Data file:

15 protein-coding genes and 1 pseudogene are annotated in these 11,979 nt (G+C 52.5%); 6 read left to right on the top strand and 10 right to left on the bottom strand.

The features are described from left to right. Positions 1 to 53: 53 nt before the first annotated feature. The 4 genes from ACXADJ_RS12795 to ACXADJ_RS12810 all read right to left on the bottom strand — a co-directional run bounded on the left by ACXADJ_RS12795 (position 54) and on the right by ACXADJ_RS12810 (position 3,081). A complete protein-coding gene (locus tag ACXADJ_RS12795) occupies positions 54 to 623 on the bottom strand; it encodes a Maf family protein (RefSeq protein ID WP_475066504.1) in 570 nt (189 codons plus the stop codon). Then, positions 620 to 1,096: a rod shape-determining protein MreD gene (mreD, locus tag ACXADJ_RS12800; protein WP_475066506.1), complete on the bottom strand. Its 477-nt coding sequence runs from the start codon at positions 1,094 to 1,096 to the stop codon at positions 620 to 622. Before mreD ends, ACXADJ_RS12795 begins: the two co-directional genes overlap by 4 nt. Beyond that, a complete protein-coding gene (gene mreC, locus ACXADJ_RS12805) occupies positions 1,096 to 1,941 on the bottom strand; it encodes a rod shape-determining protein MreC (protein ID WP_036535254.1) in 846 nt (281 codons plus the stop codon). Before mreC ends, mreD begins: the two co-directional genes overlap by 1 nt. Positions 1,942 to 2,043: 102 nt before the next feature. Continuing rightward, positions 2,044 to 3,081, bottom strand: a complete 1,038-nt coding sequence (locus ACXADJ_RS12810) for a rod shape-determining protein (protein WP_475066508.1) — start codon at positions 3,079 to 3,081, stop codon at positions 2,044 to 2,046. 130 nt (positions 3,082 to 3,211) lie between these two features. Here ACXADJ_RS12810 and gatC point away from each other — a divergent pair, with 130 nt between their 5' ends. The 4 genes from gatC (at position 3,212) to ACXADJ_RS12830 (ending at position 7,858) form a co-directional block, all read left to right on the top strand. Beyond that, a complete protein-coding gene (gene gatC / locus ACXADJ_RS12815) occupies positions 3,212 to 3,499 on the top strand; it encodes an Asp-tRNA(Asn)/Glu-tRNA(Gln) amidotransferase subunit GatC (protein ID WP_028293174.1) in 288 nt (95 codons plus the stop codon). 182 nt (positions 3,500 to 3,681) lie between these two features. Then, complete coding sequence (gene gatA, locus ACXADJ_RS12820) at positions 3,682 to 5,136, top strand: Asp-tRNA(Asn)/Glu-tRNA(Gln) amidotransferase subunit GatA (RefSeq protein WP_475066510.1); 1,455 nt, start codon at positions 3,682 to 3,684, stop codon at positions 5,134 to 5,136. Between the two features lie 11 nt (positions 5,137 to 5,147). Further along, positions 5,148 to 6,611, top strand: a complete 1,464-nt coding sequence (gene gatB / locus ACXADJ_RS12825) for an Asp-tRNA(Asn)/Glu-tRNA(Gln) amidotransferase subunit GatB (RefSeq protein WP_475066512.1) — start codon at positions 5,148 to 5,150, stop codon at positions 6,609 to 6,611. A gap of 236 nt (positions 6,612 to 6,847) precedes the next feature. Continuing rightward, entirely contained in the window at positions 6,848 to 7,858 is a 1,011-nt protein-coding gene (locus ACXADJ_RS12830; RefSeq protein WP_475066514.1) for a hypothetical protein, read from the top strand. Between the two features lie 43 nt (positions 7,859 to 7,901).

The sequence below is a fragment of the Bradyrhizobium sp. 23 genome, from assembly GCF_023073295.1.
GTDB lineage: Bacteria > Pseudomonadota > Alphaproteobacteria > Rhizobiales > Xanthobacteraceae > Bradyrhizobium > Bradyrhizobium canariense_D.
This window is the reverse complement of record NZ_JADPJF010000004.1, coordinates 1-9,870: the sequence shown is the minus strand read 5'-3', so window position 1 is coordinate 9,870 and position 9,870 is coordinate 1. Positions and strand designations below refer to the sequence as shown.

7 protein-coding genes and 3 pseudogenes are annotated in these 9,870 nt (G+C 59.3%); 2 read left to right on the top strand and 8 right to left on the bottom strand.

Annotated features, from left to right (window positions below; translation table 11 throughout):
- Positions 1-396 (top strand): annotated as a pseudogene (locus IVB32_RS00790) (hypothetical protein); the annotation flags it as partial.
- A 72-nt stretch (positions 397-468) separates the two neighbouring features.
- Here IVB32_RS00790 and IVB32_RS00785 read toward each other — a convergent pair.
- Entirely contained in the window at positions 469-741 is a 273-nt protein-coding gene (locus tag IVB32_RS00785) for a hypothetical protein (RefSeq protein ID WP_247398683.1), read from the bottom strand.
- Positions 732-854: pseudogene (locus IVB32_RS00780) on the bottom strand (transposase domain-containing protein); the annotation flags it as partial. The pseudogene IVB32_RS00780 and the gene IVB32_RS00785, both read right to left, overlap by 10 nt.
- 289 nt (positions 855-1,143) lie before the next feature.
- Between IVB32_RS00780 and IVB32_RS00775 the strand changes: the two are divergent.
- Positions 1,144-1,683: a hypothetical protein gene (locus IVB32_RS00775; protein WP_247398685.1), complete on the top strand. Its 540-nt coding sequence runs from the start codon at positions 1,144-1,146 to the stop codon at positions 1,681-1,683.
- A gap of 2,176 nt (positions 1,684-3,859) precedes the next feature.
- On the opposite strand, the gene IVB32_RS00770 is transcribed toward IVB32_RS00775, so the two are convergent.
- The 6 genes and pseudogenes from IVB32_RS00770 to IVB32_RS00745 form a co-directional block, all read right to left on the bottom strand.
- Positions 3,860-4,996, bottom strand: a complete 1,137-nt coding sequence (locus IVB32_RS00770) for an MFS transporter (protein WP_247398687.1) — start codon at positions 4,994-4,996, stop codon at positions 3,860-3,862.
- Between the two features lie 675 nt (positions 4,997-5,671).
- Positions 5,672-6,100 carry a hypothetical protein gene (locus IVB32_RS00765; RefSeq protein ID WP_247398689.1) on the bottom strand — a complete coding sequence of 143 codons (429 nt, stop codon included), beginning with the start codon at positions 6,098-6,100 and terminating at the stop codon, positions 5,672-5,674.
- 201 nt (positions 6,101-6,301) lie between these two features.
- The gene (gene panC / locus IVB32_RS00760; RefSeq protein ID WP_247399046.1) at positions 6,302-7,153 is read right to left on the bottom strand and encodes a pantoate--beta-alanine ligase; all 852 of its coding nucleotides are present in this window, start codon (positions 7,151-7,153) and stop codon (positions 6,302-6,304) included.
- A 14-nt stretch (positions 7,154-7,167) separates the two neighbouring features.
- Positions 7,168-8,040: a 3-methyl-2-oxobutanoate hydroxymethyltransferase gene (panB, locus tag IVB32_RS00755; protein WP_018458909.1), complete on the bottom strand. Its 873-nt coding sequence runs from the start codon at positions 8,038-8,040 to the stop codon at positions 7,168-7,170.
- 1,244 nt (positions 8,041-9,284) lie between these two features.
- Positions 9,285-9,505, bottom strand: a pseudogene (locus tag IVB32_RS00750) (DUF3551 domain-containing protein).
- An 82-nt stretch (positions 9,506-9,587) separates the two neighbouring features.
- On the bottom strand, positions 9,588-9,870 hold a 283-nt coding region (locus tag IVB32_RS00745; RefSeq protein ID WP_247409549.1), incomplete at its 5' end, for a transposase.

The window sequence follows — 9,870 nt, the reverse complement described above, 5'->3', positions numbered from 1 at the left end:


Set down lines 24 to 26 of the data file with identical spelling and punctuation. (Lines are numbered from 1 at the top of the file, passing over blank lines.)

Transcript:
- A 14-nt stretch (positions 7,154-7,167) separates the two neighbouring features.
- Positions 7,168-8,040: a 3-methyl-2-oxobutanoate hydroxymethyltransferase gene (panB, locus tag IVB32_RS00755; protein WP_018458909.1), complete on the bottom strand. Its 873-nt coding sequence runs from the start codon at positions 8,038-8,040 to the stop codon at positions 7,168-7,170.
- 1,244 nt (positions 8,041-9,284) lie between these two features.